I make money, but I make just enough for the cut-off for low-income housing. Luckily, where I’m living, they were able to make an exception for me. I’m glad to be where I am, but I’m always worried that something’s gonna happen when I renew my lease – like I’m making too much money and they’re gonna kick me out.

Homelessness is something I always worry about. I worry about going back to where I was before. When you’re homeless, you have to do what you can to survive and your mind thinks a little bit differently. When I’m thinking about affordable housing, I think, “Where are those resources?” I work at a resources organization, and it’s still hard for me to find housing resources for other people.

People like me are in the hardest position. People who are emancipated youth, have been raising themselves, have no family connection, are on their own and they need help. Where do they go? How do we direct these people? Even with the new apartments going up, just trying to apply for the low-income housing is an obstacle because they ask you for documents that you might not have. You still have to qualify, but there are hoops to go through.

If you have a community that struggles with homelessness and housing in general, where people can’t afford to keep their homes, and people are moving from hotel room to hotel room, then we have to do something about it as a community by addressing it from the start. We have to begin by getting people off the streets first and then from there, we need to address how these people are going to afford houses or sustain the place they’re at. We need to get them jobs that they can maintain.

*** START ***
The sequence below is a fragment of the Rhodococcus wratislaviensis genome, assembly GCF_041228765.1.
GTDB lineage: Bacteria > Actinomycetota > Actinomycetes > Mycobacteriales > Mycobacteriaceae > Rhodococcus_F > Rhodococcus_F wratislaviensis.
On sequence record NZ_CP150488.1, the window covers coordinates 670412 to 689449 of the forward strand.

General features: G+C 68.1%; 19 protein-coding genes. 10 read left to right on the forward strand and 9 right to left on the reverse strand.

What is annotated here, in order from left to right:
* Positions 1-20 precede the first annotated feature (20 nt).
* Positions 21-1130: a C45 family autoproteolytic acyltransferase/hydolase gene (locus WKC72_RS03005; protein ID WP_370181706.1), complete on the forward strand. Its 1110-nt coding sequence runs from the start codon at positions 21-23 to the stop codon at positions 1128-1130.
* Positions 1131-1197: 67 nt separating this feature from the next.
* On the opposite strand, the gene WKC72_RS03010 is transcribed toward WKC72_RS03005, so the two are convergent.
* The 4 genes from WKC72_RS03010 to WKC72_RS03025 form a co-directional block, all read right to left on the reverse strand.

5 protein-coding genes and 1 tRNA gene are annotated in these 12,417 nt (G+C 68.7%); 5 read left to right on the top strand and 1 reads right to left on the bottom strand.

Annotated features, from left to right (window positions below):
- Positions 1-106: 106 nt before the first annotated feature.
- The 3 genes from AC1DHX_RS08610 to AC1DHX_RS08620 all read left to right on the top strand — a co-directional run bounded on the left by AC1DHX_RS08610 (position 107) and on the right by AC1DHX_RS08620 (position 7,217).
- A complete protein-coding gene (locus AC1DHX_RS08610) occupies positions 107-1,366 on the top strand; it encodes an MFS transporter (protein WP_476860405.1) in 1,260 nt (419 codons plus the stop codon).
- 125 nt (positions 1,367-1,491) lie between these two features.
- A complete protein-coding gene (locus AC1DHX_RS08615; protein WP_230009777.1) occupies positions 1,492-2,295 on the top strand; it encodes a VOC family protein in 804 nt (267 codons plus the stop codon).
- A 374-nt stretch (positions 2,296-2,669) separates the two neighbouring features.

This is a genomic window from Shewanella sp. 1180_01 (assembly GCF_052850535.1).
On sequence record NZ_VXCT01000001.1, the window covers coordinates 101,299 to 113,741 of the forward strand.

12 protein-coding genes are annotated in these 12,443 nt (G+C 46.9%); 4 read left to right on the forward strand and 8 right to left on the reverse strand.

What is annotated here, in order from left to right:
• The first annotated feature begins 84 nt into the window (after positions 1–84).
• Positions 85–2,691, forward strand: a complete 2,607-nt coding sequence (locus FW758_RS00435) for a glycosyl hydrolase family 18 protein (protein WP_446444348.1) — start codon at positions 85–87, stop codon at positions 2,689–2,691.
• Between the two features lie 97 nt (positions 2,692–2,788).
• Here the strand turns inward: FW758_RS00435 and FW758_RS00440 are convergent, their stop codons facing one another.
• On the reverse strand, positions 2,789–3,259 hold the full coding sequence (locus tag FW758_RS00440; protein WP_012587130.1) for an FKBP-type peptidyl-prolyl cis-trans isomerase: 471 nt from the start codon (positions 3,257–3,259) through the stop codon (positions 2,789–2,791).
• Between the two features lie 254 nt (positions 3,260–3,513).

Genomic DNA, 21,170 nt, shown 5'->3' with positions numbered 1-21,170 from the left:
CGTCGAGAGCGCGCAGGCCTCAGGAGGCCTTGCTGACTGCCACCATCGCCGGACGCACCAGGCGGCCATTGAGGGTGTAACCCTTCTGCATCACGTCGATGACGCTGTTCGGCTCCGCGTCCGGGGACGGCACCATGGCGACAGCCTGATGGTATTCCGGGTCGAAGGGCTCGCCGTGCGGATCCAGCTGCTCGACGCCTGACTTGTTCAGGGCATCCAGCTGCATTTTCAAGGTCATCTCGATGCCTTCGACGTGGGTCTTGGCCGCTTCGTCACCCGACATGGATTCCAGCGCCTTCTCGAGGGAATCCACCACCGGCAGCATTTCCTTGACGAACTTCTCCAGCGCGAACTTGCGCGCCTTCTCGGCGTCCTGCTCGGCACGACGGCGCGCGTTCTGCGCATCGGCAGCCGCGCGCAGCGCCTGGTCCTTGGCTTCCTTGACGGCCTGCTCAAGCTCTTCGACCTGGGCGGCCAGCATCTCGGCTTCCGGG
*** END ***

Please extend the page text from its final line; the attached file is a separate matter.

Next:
My real passion is to help not just youth, but other people with housing, too. I want to get homeless people jobs and houses at the same time. Imagine two broken down hotels and the mid-town campus kitchen being used to house and feed people. All people have to do is show up and fill-out an application.

It’s starts by making a sense of community; we have to help our people who are struggling down, down below and build something from the community up. We have to welcome in these people and stop acting like they’re just not here.